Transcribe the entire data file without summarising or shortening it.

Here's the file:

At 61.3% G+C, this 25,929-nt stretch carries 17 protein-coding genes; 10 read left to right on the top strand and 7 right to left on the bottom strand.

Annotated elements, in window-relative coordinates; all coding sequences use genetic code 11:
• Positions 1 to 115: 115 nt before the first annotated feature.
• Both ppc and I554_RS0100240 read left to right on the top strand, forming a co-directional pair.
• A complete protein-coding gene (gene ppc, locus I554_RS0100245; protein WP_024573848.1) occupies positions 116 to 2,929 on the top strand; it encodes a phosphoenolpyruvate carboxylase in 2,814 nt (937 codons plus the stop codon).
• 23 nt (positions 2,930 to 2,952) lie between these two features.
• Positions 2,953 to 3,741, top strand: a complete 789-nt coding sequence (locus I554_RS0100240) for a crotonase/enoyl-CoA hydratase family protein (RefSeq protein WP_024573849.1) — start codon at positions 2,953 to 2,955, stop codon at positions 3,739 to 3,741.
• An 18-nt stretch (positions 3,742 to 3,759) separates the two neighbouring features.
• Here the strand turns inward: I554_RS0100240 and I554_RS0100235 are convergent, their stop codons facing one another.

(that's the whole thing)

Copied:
At 61.3% G+C, this 25,929-nt stretch carries 17 protein-coding genes; 10 read left to right on the top strand and 7 right to left on the bottom strand.

Annotated elements, in window-relative coordinates; all coding sequences use genetic code 11:
• Positions 1 to 115: 115 nt before the first annotated feature.
• Both ppc and I554_RS0100240 read left to right on the top strand, forming a co-directional pair.
• A complete protein-coding gene (gene ppc, locus I554_RS0100245; protein WP_024573848.1) occupies positions 116 to 2,929 on the top strand; it encodes a phosphoenolpyruvate carboxylase in 2,814 nt (937 codons plus the stop codon).
• 23 nt (positions 2,930 to 2,952) lie between these two features.
• Positions 2,953 to 3,741, top strand: a complete 789-nt coding sequence (locus I554_RS0100240) for a crotonase/enoyl-CoA hydratase family protein (RefSeq protein WP_024573849.1) — start codon at positions 2,953 to 2,955, stop codon at positions 3,739 to 3,741.
• An 18-nt stretch (positions 3,742 to 3,759) separates the two neighbouring features.
• Here the strand turns inward: I554_RS0100240 and I554_RS0100235 are convergent, their stop codons facing one another.